Dillingham did his best to raid the rest of the conference as 8 former Pac-12 players join ASU including what should be a starting OL, LB, plus 2x WR. The starting QB will either be Bourguet, incoming Notre Dame transfer Drew Pyne who had so-so results starting for the Irish last season, or true freshman Jaden Rashada. Interestingly, 2 of ASU’s highest 8 rated incoming transfers were both defensive backs from FCS Austin Peay. Sure.

All in all, Dillingham bet on raw talent. 8 of their additions were former 4-star players including a pair of adds from each of USC and Texas. If Dillingham can get the offense to perform anything like he did during his single season as the OC in Oregon then look out.

1- UCLA Bruins, +596 points (2nd, +606 points in pre-spring)

Additions: 14 with average grade of 63.5; Highest: WR J. Michael Sturdivant (from California), 87 points

Departures: 8 with average grade of 30.0; Highest: DL Tyler Manoa (to Arizona), 70 points

The Bruins had one of the quietest portal season of any team in the country but they end up the undisputed winner across the power conferences. The losses were almost all inconsequential. They lost DL Tyler Manoa to Arizona who had been mostly a depth piece plus a kicker to Mississippi State. Other than that, only Matt Sykes had ever played any meaningful snaps for UCLA and he ended up at Rice.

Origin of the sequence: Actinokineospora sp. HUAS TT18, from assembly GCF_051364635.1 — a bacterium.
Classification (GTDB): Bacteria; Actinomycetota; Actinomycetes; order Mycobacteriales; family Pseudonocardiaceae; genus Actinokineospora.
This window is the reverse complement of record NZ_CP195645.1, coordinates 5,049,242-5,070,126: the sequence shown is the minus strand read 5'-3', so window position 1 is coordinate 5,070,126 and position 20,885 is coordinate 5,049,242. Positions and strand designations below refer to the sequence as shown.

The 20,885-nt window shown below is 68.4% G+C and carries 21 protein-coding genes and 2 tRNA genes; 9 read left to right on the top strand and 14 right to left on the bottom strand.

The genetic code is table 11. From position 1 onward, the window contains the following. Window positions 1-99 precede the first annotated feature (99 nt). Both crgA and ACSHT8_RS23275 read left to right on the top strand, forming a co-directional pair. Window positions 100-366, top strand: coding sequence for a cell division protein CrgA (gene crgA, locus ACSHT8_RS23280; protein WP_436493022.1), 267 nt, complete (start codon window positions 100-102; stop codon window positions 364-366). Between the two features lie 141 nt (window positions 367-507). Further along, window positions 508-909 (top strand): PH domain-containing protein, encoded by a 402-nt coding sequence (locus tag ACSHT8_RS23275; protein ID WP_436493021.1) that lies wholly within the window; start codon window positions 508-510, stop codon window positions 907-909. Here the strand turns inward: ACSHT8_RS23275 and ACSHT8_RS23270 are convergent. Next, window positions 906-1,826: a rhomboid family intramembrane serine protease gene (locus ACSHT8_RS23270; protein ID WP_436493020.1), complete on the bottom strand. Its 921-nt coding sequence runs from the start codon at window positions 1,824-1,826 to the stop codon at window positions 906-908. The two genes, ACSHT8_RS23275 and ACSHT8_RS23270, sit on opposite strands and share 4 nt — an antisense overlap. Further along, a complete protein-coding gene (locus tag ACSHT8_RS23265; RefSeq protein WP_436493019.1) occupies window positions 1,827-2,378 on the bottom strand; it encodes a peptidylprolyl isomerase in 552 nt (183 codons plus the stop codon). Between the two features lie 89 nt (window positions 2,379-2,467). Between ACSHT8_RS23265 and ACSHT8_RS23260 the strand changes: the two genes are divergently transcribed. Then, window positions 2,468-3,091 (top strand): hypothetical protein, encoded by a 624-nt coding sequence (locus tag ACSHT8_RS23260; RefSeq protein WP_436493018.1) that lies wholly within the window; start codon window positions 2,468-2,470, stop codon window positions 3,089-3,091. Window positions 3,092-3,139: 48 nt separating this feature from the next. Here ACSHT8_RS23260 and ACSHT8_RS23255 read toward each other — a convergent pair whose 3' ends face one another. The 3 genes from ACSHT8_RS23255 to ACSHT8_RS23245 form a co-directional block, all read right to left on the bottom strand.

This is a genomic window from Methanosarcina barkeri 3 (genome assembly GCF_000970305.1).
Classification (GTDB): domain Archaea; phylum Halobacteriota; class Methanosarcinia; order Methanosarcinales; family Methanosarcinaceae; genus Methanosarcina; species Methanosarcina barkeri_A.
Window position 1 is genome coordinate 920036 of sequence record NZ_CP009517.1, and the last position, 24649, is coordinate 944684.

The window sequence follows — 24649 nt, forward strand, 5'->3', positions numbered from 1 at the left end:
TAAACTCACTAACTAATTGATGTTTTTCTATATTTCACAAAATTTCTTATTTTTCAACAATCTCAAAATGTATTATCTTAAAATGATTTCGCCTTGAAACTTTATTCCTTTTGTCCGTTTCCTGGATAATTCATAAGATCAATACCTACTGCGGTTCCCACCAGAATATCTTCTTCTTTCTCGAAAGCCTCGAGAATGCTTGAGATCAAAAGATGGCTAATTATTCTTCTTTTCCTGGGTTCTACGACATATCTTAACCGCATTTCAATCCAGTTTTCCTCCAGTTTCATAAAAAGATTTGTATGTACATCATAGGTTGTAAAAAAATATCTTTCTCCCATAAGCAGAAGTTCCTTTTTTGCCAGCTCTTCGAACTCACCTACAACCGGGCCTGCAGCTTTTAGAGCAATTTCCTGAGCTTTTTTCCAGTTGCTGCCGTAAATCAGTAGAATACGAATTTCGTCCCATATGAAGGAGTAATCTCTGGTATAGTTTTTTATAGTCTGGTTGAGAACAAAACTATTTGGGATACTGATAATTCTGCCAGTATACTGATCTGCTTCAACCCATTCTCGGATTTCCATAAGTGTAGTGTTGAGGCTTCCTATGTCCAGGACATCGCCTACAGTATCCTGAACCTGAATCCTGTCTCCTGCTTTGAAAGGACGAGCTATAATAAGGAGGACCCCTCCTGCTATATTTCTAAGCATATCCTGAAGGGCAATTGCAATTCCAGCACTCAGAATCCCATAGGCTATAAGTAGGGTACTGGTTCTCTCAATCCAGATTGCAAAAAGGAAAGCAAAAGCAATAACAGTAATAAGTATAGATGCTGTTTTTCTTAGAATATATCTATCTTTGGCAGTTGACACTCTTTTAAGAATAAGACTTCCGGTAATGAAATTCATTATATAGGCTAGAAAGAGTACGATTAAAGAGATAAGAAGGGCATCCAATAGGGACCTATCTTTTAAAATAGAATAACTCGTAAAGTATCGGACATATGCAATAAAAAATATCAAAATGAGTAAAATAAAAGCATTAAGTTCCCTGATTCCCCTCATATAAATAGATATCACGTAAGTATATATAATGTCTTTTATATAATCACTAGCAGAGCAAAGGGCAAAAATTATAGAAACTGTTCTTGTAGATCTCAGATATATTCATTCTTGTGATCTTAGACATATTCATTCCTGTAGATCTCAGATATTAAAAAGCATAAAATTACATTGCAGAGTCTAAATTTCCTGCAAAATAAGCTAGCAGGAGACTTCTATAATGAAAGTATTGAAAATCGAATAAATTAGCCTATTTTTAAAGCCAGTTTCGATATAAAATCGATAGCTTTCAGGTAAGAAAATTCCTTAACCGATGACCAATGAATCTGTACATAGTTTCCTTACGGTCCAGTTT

Meanwhile, the additions don’t completely knock your socks off but all of them have a chance to contribute right away. The wide receiver corps gets a shot in the arm of athleticism with Cal’s J. Michael Sturdivant plus USC’s Kyle Ford. DL Keanu Williams and TE Moliki Matavao were both rotation players at Oregon. OL Spencer Holstege and Khadere Kounta started at Purdue and Old Dominion respectively. Edge rusher Jake Heimlicher was the leading sacker in the Ivy League last season at Penn.

And that’s before we get to UCLA’s pillaging of the MAC. Husky fans are familiar with QB Collin Schlee who started against Washington in the season opener last year and will compete with incoming freshman Dante Moore to succeed Dorian Thompson-Robinson under center (under shotgun?). Running back Carson Steele ran for over 1,550 yards and 14 TDs last season for Ball State and should take over nicely for now-Seahawk Zach Charbonnet. Bowling Green’s Jordan Anderson was one of the highest rated G5 safeties in the country by Pro Football Focus the past 2 seasons.

Every single new player for UCLA played at least 100 snaps last season so they didn’t take any gambles on unproven raw talent. There’s at least one new player at every spot except for cornerback and punter. That’s a pretty good job with the shopping list. Well played, Chip.